There’s a power shortage in Monstropolis. Their source of energy is the screaming of children. But these days, it’s hard to scare little children. Specially trained monsters at Monsters, Inc., CEO Henry J. Waternoose (James Coburn), use their specially designed portal-door technology to get into the closets of little children and come out at night to scare them while harnessing their screams into power cells. One of the best scarers of all time, Sulley (John Goodman), is on course to break the all-time scare record with his partner Mike Wazowski (Billy Crystal), when something terrible happens. A child (Mary Gibbs) comes out of the human world and into the monster realm. This is bad news because the single touch of a human is deadly to monsters, or so they think. Sulley and Mike now have to get this kid back to her home overcoming rival scarer, Randall (Steve Buscemi), who has a dark plan to execute on the poor kid.
Pixar does themes best and Monsters, Inc. (2001) is probably the best of the best. There are all kinds of metaphors here about governments, corporations, misunderstandings, and fear of the unknown. It’s not entirely allegorical, though a cynical fellow may think so, but there are lessons to apply to the real world. Like other Pixar creations, this is fun for the whole family. Again, not everything is an original creation—E.T. the Extra-Terrestrial (1982) comes to mind—but no one puts together a movie like Pixar does. Monsters, Inc. is so funny and moving at times. I stayed away from Monsters, Inc. because I thought it was hammy or childish. Wrong, wrong, wrong.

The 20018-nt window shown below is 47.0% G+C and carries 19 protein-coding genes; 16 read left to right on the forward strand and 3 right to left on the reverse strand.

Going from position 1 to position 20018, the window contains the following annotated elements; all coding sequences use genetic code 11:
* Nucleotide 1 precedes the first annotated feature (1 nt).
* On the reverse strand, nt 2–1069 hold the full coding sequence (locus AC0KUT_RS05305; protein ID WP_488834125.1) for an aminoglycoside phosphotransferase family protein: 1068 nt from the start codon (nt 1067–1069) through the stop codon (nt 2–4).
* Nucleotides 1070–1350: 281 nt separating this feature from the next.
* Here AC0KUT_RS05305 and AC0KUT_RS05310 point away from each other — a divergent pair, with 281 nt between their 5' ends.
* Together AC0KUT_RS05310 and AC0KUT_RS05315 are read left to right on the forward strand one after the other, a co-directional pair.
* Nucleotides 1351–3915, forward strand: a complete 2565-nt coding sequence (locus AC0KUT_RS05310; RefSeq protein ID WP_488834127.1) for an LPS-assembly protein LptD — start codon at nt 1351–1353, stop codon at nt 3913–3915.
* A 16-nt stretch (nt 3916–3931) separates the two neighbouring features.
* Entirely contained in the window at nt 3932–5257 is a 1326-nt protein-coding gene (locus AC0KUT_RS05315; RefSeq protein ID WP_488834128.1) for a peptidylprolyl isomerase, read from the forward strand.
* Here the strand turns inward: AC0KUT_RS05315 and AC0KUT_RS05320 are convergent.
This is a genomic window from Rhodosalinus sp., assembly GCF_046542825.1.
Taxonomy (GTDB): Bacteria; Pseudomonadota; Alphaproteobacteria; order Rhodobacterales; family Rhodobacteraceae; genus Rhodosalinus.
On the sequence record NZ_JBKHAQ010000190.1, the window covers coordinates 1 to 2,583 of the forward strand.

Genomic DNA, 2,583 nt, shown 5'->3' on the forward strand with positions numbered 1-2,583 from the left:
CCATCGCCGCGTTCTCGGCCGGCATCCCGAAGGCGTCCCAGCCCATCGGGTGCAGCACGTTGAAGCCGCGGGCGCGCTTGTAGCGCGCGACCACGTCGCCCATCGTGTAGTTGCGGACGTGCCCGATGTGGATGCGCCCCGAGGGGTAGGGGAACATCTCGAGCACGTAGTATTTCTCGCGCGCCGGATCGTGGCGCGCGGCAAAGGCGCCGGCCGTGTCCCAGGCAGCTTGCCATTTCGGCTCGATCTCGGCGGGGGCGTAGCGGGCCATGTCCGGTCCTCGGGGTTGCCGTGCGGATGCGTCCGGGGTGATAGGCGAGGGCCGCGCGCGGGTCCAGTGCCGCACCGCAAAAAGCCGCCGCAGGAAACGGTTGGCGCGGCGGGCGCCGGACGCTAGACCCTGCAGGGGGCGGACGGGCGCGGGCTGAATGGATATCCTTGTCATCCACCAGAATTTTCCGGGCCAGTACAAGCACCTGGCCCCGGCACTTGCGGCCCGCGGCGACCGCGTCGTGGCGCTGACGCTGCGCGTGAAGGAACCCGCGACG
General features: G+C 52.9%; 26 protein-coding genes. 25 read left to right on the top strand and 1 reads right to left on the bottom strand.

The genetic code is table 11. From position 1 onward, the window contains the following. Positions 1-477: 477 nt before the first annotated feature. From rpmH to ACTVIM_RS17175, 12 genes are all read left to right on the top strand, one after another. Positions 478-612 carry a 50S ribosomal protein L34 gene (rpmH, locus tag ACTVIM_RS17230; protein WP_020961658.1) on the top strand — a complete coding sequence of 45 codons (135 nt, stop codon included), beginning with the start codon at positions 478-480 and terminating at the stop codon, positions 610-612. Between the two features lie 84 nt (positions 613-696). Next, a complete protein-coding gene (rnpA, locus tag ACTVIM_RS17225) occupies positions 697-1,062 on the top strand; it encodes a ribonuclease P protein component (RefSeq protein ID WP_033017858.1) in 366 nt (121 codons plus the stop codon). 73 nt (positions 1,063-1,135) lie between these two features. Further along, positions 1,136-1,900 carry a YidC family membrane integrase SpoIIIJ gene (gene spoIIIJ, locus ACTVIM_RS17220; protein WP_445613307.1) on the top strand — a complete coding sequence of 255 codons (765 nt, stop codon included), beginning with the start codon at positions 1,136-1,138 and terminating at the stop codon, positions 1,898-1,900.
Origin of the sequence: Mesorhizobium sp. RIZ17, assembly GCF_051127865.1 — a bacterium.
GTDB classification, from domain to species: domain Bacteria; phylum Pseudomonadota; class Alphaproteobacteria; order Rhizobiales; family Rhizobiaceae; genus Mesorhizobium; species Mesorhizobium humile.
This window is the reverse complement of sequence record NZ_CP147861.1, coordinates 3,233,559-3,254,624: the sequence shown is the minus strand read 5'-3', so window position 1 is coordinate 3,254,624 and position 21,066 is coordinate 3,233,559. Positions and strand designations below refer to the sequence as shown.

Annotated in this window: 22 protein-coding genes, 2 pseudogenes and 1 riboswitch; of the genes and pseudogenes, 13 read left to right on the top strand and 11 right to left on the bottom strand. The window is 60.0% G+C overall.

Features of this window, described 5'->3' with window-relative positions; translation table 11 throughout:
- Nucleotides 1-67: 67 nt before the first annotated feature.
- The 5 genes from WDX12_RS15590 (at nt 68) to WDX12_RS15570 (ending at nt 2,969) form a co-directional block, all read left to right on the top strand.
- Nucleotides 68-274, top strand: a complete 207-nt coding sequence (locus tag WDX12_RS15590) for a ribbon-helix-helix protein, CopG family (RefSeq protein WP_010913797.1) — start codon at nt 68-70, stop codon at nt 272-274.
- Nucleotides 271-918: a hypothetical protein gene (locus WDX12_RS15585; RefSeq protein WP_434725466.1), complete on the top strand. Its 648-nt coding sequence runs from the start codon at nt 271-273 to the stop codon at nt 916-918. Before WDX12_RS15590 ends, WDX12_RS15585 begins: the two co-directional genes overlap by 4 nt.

Pixar movies are hard to praise in part because they are incredibly similar to one another in their praise-worthy elements. They get great actors, the animation is always distinctly Pixar, and the writing is sharp in plotting and dialogue. How is this possible? Each one is the work of many, many hands. Monsters, Inc. is co-directed by Pete Docter, David Silverman, and Lee Unkrich with story by Docter, Jill Culton, Jeff Pidgeon, and Ralph Eggleston and the screenplay by Andrew Stanton and Daniel Gerson. That’s not to mention the legions of CGI artists behind them. Most of those named people have very few credits to their name and yet, with the fourth feature Pixar movie, they may have made the best one. It boggles the mind when compared to live-action films that usually follow the rule that the more people involved in writing the script, the worse the finished product will become. However they do it, Pixar has some magic formula of cooperation and collaboration that deserves unwavering admiration.
First complaint: they didn’t play the introductory short animation before the movie. Shame Blu-Ray designers, shame. [Be wary of buying used Blu-Rays, by the way, mine froze up towards the middle of the movie requiring me to get a replacement.] Second complaint: I have no second complaint. Randy Newman on the keys.